The challenge will be to realistically find what is the scope of the peace that is possible today to stop the conflict without having to continue paying the costs of a degenerated conflict the increasingly affects society. At a minimum, what must be considered are issues that already have been recognized as priorities by the government of President Santos, which makes it possible to advance an agenda of reforms as a basis of a political solution to the conflict. These include issues regarding human rights, IHL and the humanitarian crisis that is affecting certain regions; the agrarian situation; the problem of rural ownership and development; ways to increase social and political participation; and matters of truth, justice and reparation of victims. A realistic agenda should also mention specific issues about when and how to arrange a ceasefire and the disarmament, demobilization and reintegration, also called DDR in literature.


A proactive civil society is required that does not leave the peace process only in the hands of government and insurgency, and that participates as an independent and autonomous actor of the parties.

The great peace mobilization that took place in Colombia in the nineties, and culminated with the ten million votes for the Citizen Mandate for Peace, legitimized the beginning of the peace process with the FARC in Caguan. However, this mobilization waned during the time the process lasted and the organizations of civil society left the negotiation in the hands of the government and the guerrillas. In a future dialogue, civil society should maintain an active critical and vigilant role. The media have a particular responsibility to inform the public in a professional and independent way, acknowledging the complexity of the process and inform of both acts of peace and acts of war.


All possible forces must be called upon to construct peace in Colombia, the input of women being essential.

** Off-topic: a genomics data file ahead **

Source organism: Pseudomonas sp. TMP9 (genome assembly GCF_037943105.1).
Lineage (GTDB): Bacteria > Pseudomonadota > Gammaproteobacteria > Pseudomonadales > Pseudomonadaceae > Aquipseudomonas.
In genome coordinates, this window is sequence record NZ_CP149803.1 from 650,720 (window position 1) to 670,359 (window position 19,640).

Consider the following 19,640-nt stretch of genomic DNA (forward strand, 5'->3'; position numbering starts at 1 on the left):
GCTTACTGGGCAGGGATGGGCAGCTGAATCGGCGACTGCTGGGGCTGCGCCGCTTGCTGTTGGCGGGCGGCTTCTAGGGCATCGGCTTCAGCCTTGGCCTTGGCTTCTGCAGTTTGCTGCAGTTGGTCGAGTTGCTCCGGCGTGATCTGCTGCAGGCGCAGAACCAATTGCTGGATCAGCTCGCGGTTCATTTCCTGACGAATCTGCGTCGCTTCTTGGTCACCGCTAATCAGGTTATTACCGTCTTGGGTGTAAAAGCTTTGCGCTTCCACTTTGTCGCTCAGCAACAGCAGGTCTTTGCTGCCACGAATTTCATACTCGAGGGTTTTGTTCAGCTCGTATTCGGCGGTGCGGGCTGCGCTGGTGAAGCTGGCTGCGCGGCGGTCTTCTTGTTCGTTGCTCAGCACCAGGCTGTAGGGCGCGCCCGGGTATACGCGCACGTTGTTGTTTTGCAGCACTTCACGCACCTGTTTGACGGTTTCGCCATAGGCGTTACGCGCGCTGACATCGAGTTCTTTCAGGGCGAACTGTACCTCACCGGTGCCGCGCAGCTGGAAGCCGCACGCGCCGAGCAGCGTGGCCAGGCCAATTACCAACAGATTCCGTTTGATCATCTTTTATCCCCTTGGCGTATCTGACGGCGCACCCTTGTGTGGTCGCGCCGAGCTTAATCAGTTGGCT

In Caguan, the participation of women and their role of peacemakers was not being used fully. In the past decade, the United Nations has recognized the importance of including women as well in peace processes as in the implementation of agreements. A series of resolutions of the U.N. Security Council (1,325 in 2000, 1,820 in 2008, 1,888 in 2009, 1,889 in 2009 and 1,960 in 2010) already have ratified the issue of violence against women as an international security issue, and established the importance of the participation of women in all stages of prevention and resolution of conflicts, and peace and reconciliation processes. These resolutions reinforce the commitment established in both Colombian and inter-American law.


Peace in Colombia is a matter for Colombians, but also a legitimate matter for the international community, which can play an important role in a peace process.

Many of the issues that were part of the dialogue in Caguan, which could be discussed in future dialogues have global dimensions. The issue of illicit crops and the political and economic contexts worldwide impact the path towards peace in Colombia. Trying to solve these issues without the participation of the international community makes no sense.

The internal armed conflict still maintains its increasing impact in the international context. Beyond the humanitarian crisis the internal forced displacement of millions of Colombians represents, the conflict has generated a refugee and violence crisis in neighboring countries. The solution to these problems that affect the international arena are relevant for achieving peace in Colombia. That peace today in fact is a necessity of the region and the entire world.

The international community can play an important role in an eventual peace process, but can not and should not go beyond the will of the parties. Without this willingness of the parties, peace is not sustainable. The international community could assist in the building of this will, help with the setting of a process, and offer its services as a third party, always supported by a clear mandate given by the parties.


The way for peace must be paved to legitimize the process of negotiation and make it sustainable.

After nearly a decade of denying the existence of an armed conflict and forgetting the deep roots of the conflict, it is important that the president, opinion makers, academics, researchers, businessmen, and community leaders begin to talk about the possibilities and the limits of the dialogue and the possibility of a political and negotiated solution to the conflict. A successful peace process requires a broad consensus and firm support of society. Before starting a new process, the groundwork must be prepared for a lasting and definitive political solution that can end more than six decades of violence.


The past is prologue. Each peace process is built on the foundations laid by previous experiences.

Building a historic memory of the peace process in Caguan can help to avoid repeating past errors and can create new perspectives.Taking lessons requires dialogue, study, analytical and critical skills, and the freedom of discussion. Only when the country accepts and talks about the — hard but enlightening — Caguan experience, it will be taking what can be the first step towards national reconciliation.